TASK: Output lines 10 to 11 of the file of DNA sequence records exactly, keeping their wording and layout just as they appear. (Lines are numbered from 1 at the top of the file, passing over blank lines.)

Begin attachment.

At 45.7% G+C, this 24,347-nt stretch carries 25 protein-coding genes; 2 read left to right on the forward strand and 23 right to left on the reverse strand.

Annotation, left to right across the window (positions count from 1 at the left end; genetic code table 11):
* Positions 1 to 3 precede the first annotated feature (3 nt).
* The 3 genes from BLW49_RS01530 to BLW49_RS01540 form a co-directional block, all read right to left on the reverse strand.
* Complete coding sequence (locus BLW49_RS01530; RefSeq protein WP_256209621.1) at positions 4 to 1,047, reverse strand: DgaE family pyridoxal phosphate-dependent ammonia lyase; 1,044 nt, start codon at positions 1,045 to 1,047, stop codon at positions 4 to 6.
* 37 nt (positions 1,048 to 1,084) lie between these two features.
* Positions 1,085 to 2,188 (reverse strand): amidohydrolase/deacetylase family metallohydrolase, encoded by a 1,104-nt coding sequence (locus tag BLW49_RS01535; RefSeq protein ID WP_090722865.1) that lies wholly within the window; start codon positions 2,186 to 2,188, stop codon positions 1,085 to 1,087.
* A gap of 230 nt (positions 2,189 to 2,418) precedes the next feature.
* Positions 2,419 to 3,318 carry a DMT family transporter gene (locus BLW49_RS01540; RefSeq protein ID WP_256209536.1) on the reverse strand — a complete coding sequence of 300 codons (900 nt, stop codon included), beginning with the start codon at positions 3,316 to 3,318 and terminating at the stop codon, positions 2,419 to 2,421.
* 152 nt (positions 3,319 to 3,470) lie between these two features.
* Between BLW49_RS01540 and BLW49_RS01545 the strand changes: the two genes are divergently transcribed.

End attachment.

* 152 nt (positions 3,319 to 3,470) lie between these two features.
* Between BLW49_RS01540 and BLW49_RS01545 the strand changes: the two genes are divergently transcribed.